Sunday, October 11, 2009

Obama's Ignoble Peace Prize

An honor is an honor, except when it is unearned. Then, as James Taranto observed, it subjects you to ridicule. Link here.

When you are awarded a prize you have not earned, the assumption is that the committee has made a mistake... they have mistaken you for someone else.

The rule applies to President Obama's Nobel Peace Prize and explains why it has touched off so much discomfort in his supporters.

New Republic editor Peter Beinart said it well: "I like Barack Obama as much as the next liberal, but this is a farce. He's done nothing to deserve the prize." Link here.

True enough, but since when is the basic issue about a president how much we like him?

Somewhat less liberal columnist Mickey Kaus advised Obama to reject the prize, and notable Obama supporter Christopher Buckley even offered Obama a possible rejection speech. Link here.

More cleverly, Tom Friedman penned an acceptance speech that would turn the tables on the Norwegian politicians who have managed to make the Nobel Peace Prize into a farce. Link here.

In Friedman's speech Obama would tell the assembled Norwegian potentates that the greatest force for peace in the world is the American military. It has liberated Europe from oppression and has been instrumental in keeping the peace in Europe for more than three score years.

Friedman would like to see Obama remind the pretentious and self-important Europeans that they are living in an American military protectorate. Remember the last time America was not around to protect Norway? The country that gave us Quisling has now degraded the Nobel prize.

Of course, he is assuming-- and I hope he is right-- that all of the Europeans who were liberated by World War II were happy to escape the yoke of Naziism. Sometimes I am not so sure.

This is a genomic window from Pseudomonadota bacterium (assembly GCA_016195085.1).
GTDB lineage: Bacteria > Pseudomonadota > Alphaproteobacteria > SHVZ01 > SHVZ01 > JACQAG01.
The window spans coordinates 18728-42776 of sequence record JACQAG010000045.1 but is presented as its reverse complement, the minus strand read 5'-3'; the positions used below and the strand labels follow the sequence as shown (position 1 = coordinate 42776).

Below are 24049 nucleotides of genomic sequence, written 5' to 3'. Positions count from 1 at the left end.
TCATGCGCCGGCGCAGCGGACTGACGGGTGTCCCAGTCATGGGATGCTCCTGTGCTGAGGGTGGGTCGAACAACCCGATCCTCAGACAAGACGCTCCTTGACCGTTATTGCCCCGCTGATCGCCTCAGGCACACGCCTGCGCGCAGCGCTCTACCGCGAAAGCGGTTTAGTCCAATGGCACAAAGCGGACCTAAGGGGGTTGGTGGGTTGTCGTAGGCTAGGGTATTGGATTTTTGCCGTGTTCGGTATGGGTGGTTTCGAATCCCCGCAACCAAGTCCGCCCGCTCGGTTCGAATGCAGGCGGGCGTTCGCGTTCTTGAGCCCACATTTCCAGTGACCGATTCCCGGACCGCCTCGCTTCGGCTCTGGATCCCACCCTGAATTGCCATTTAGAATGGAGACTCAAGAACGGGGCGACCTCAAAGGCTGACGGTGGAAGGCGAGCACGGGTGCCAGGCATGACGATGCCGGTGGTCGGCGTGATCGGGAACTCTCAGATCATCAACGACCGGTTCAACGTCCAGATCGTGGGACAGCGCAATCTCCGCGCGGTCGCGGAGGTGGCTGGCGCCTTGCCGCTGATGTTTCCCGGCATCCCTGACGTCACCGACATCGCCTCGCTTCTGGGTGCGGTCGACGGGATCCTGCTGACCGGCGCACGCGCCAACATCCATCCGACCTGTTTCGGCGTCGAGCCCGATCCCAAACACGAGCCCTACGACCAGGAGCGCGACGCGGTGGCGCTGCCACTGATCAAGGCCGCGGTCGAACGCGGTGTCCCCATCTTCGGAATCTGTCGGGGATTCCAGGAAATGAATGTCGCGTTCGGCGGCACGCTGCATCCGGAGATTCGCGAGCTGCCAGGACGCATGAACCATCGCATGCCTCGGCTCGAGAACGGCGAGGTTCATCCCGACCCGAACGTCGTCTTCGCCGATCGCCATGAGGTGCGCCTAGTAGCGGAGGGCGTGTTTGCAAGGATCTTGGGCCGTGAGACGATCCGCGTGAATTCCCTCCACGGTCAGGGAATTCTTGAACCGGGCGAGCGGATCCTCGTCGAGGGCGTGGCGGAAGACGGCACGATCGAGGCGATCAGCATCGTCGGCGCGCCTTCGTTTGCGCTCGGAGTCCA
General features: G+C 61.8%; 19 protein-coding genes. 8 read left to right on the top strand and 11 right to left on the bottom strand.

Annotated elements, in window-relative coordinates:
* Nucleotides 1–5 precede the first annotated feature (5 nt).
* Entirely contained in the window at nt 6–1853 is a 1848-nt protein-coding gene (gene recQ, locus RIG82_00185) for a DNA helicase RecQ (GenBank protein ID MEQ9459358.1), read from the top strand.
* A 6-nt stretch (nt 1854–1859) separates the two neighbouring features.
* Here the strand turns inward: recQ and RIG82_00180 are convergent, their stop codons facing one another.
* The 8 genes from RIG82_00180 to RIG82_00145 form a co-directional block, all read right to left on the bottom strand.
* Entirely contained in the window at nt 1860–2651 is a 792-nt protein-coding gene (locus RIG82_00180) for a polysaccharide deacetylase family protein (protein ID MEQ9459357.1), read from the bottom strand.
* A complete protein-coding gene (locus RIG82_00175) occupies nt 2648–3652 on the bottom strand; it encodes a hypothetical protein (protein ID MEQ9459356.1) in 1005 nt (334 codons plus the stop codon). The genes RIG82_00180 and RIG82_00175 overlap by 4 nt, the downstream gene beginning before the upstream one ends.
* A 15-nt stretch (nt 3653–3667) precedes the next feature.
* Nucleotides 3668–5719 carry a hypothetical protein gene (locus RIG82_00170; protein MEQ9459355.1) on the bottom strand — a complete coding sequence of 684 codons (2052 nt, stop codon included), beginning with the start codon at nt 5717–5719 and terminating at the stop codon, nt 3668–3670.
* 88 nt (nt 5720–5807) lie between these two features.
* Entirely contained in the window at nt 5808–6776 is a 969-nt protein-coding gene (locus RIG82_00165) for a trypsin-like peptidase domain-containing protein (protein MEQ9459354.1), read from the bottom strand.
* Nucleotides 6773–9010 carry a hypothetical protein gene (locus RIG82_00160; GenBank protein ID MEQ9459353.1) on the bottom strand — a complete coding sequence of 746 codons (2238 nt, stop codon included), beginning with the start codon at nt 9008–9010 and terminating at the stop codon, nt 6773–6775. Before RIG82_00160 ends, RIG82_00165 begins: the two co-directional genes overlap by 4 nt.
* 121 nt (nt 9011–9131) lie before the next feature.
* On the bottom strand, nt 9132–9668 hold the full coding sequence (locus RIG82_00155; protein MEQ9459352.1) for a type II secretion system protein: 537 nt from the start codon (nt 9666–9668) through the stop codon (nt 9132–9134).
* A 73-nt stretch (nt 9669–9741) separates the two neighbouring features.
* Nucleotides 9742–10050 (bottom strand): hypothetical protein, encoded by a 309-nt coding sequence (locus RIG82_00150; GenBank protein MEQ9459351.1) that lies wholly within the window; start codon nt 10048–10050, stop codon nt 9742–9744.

I would be thrilled to see Obama deliver Friedman's speech. I would be impressed to see Obama deliver Buckley's speech.

But we all know that that is not going to happen. And not just because of diplomatic protocol. It would require a nobility of character that Obama simply does not possess.

As most everyone knows by now, Obama is being honored for his unfortunate habit of apologizing for America. He is being honored for repudiating American military successes.

Friedman's speech could easily have been given by John McCain. Whatever you think of McCain on the issues, he was honorable and noble to a fault. And he was always comfortable defending the glorious tradition of the American military.

Similarly, you might imagine McCain having the requisite humility to deliver the speech Christopher Buckley wrote, especially if he believed that he was being an honor he did not deserve.

But if these pundits believe that Obama could have delivered their speeches, shouldn't we ask them whom they thought they were supporting in the last election?

If Obama's thin resume and his lack of substantive achievements do not qualify him to win the Nobel Peace Prize, then how could these pundits imagine that he was qualified to be President of the United States.

If the Nobel Peace Prize committee voted for Obama based on gauzy visions of hope, the American people made him president for exactly the same reason. If it looks like a farce coming out of the Norwegian parliament, how does it look coming from American ballot boxes?

The fact is, to receive the Nobel Peace Prize all you have to do is give a speech. For that Obama is supremely qualified. To fulfill the duties of the office of the president of the United States you should be able to do much more.

Perhaps these pundits are beginning to feel the first blush of buyer's remorse. With apologies to Hamlet: they project too much, methinks.

As Lee Siegel put it: "Obama warned us long ago, in his first memoir, that part of his success was due to the fact that people projected their own emotions onto him, as though onto a blank screen." Link here.

Of course, this means that Obama is therapist-in chief. The concept of the "blank screen" comes from psychoanalysis. There the mute, invisible analyst is supposed to be a blank screen onto which patients project their fantasies and emotions.

But surely Siegel is fooling himself. No political candidate can ever be a blank screen, a completely unknown quantity. More likely the pundits who are projecting certain characteristics on Obama are trying one last time to rationalize their support for someone whose presidency is nothing like they imagined.

Because if Obama does not turn out to be a blank screen, but comes to resemble the radical leftist his detractors have seen, then these pundits will have some serious 'splaining to do.

No comments: